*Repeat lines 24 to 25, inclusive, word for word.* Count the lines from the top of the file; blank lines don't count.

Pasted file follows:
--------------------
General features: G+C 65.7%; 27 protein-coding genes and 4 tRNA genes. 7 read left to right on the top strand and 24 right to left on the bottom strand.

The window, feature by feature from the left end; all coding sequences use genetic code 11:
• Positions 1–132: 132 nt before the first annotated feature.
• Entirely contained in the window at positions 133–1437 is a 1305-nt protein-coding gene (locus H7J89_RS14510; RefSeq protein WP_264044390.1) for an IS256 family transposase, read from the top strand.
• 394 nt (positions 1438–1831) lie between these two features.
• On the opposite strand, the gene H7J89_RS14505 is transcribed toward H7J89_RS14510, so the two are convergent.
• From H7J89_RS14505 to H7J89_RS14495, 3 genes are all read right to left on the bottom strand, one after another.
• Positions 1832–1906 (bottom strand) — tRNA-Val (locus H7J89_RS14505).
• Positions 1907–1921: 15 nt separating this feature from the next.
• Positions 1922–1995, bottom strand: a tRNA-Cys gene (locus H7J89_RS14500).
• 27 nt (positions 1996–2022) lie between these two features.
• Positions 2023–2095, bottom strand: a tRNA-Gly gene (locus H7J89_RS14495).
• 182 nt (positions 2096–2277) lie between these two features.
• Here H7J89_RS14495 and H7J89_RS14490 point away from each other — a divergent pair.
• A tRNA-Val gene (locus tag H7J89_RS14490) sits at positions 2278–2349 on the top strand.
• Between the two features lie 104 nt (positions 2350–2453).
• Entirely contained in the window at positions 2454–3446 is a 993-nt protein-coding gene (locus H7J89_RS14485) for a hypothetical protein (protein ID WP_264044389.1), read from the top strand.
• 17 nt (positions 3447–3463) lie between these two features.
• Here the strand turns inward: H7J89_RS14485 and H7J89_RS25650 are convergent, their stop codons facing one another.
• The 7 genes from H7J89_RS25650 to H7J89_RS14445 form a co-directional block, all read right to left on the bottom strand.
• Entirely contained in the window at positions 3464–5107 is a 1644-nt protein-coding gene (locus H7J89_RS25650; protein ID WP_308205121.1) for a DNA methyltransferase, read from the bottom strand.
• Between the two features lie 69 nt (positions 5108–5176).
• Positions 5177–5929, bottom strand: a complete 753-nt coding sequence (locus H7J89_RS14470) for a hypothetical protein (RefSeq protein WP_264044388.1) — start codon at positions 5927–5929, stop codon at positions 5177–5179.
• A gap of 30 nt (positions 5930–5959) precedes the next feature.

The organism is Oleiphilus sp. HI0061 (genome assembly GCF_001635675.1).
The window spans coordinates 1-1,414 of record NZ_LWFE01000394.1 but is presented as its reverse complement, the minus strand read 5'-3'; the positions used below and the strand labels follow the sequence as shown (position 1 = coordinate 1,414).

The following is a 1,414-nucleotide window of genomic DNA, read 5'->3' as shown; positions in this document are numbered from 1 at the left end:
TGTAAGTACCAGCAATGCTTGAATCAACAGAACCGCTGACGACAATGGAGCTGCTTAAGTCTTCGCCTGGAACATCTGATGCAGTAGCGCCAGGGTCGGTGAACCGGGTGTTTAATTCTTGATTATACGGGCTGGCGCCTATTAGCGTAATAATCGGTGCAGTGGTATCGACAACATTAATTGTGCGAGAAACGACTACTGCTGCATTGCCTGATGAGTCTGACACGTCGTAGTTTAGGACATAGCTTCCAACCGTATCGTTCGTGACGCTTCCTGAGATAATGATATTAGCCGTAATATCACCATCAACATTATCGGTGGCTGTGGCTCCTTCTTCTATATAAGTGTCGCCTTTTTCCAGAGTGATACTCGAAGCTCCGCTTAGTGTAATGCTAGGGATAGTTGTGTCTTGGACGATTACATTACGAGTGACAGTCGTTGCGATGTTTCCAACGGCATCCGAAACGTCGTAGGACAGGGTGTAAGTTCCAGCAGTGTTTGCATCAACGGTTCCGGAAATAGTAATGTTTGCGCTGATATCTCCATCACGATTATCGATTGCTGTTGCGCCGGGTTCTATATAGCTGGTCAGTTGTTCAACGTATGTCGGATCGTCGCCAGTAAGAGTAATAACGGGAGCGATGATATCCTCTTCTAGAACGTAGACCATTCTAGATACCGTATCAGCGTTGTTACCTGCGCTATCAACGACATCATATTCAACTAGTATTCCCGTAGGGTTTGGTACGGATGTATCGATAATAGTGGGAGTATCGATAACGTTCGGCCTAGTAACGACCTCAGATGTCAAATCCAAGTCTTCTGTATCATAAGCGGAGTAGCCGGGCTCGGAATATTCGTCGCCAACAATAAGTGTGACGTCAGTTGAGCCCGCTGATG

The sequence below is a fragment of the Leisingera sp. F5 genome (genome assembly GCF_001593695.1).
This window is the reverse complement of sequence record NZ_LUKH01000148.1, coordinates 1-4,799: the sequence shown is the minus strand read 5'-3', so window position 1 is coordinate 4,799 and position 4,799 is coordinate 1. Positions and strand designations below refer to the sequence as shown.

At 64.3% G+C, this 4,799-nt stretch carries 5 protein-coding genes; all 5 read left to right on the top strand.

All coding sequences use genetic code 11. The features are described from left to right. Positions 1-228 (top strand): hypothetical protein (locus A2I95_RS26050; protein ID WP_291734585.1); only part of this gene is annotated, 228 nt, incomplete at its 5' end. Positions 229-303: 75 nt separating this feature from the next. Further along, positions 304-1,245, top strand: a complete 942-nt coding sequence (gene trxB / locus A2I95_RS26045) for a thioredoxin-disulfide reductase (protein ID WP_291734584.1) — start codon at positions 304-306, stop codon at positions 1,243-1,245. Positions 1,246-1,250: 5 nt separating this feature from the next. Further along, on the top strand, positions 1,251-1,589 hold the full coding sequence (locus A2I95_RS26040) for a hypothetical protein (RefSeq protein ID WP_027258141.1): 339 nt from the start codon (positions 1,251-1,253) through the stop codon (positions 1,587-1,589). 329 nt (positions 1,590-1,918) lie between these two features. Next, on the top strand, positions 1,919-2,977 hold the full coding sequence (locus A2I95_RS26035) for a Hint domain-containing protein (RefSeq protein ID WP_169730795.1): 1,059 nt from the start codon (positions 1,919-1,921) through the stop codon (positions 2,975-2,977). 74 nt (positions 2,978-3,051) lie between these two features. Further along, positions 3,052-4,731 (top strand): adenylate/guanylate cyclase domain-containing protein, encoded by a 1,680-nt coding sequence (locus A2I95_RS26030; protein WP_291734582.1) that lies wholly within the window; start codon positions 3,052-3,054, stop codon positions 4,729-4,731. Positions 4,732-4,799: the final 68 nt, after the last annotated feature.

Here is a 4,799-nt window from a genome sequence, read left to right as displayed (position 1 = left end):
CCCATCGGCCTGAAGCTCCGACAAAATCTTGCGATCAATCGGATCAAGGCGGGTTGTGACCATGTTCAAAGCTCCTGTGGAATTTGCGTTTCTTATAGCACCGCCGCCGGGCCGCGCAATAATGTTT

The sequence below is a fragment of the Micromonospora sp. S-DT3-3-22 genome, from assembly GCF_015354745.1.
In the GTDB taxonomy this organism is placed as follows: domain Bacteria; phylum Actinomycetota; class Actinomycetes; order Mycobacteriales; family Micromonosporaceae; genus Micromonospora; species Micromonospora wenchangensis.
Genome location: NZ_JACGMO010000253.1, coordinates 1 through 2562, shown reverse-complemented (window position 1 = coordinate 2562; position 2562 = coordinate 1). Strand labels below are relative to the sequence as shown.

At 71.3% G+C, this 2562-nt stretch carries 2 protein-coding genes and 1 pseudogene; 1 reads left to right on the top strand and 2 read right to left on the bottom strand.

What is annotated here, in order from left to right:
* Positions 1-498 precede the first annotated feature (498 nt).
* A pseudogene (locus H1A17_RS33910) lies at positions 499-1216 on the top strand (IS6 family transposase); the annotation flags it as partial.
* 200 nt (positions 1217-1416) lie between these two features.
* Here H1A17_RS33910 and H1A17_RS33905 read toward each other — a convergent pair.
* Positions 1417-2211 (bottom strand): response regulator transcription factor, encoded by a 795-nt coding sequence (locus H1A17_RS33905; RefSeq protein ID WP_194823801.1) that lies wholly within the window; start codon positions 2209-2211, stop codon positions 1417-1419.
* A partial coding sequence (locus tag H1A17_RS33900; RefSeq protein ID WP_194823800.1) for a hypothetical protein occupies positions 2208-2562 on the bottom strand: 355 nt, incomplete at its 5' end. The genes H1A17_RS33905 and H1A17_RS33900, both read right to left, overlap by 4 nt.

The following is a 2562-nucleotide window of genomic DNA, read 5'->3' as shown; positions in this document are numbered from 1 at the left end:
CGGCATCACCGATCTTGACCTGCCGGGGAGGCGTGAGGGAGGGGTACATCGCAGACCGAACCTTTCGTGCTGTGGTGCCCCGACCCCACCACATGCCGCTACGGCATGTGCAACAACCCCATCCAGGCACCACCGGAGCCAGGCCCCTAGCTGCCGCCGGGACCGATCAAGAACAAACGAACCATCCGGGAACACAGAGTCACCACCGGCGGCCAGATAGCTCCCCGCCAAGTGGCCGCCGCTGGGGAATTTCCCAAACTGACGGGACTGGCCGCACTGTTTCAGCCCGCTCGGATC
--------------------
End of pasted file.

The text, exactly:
• A gap of 30 nt (positions 5930–5959) precedes the next feature.

The organism is Oleiphilus sp. HI0061 (genome assembly GCF_001635675.1).